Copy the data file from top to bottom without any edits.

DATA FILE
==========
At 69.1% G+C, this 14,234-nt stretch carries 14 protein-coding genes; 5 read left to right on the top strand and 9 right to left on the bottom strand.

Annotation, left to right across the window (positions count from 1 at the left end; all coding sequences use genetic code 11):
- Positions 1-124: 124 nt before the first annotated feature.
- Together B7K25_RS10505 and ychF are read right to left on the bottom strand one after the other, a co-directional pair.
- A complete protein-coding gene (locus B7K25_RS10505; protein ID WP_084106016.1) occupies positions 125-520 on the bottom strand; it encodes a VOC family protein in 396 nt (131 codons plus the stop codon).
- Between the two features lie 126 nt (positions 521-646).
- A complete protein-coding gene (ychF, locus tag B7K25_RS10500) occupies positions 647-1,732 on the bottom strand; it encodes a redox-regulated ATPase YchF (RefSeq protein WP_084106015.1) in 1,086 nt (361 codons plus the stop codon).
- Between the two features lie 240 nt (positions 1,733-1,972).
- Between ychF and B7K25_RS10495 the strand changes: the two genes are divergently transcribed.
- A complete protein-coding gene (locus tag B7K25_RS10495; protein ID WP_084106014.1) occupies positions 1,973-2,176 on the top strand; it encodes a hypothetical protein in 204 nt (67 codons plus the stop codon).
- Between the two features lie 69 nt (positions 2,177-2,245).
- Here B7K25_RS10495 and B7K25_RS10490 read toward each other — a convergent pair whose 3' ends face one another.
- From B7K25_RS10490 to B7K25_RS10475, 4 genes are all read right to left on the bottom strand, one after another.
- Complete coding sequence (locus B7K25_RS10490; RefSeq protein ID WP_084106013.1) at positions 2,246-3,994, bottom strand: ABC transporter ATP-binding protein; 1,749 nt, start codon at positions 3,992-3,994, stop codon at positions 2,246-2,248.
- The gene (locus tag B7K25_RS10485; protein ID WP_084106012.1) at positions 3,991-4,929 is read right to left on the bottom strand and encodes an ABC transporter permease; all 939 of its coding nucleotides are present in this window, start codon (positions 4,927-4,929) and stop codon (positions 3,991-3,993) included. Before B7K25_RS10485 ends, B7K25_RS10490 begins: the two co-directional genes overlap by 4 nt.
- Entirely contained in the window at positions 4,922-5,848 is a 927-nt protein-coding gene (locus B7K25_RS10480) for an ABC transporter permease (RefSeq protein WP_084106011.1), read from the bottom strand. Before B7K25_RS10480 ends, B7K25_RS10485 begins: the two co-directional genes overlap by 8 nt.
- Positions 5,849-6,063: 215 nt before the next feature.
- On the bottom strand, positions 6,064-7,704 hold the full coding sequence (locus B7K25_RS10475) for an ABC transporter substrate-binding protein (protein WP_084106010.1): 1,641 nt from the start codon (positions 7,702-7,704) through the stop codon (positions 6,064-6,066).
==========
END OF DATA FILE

At 69.1% G+C, this 14,234-nt stretch carries 14 protein-coding genes; 5 read left to right on the top strand and 9 right to left on the bottom strand.

Annotation, left to right across the window (positions count from 1 at the left end; all coding sequences use genetic code 11):
- Positions 1-124: 124 nt before the first annotated feature.
- Together B7K25_RS10505 and ychF are read right to left on the bottom strand one after the other, a co-directional pair.
- A complete protein-coding gene (locus B7K25_RS10505; protein ID WP_084106016.1) occupies positions 125-520 on the bottom strand; it encodes a VOC family protein in 396 nt (131 codons plus the stop codon).
- Between the two features lie 126 nt (positions 521-646).
- A complete protein-coding gene (ychF, locus tag B7K25_RS10500) occupies positions 647-1,732 on the bottom strand; it encodes a redox-regulated ATPase YchF (RefSeq protein WP_084106015.1) in 1,086 nt (361 codons plus the stop codon).
- Between the two features lie 240 nt (positions 1,733-1,972).
- Between ychF and B7K25_RS10495 the strand changes: the two genes are divergently transcribed.
- A complete protein-coding gene (locus tag B7K25_RS10495; protein ID WP_084106014.1) occupies positions 1,973-2,176 on the top strand; it encodes a hypothetical protein in 204 nt (67 codons plus the stop codon).
- Between the two features lie 69 nt (positions 2,177-2,245).
- Here B7K25_RS10495 and B7K25_RS10490 read toward each other — a convergent pair whose 3' ends face one another.
- From B7K25_RS10490 to B7K25_RS10475, 4 genes are all read right to left on the bottom strand, one after another.
- Complete coding sequence (locus B7K25_RS10490; RefSeq protein ID WP_084106013.1) at positions 2,246-3,994, bottom strand: ABC transporter ATP-binding protein; 1,749 nt, start codon at positions 3,992-3,994, stop codon at positions 2,246-2,248.
- The gene (locus tag B7K25_RS10485; protein ID WP_084106012.1) at positions 3,991-4,929 is read right to left on the bottom strand and encodes an ABC transporter permease; all 939 of its coding nucleotides are present in this window, start codon (positions 4,927-4,929) and stop codon (positions 3,991-3,993) included. Before B7K25_RS10485 ends, B7K25_RS10490 begins: the two co-directional genes overlap by 4 nt.
- Entirely contained in the window at positions 4,922-5,848 is a 927-nt protein-coding gene (locus B7K25_RS10480) for an ABC transporter permease (RefSeq protein WP_084106011.1), read from the bottom strand. Before B7K25_RS10480 ends, B7K25_RS10485 begins: the two co-directional genes overlap by 8 nt.
- Positions 5,849-6,063: 215 nt before the next feature.
- On the bottom strand, positions 6,064-7,704 hold the full coding sequence (locus B7K25_RS10475) for an ABC transporter substrate-binding protein (protein WP_084106010.1): 1,641 nt from the start codon (positions 7,702-7,704) through the stop codon (positions 6,064-6,066).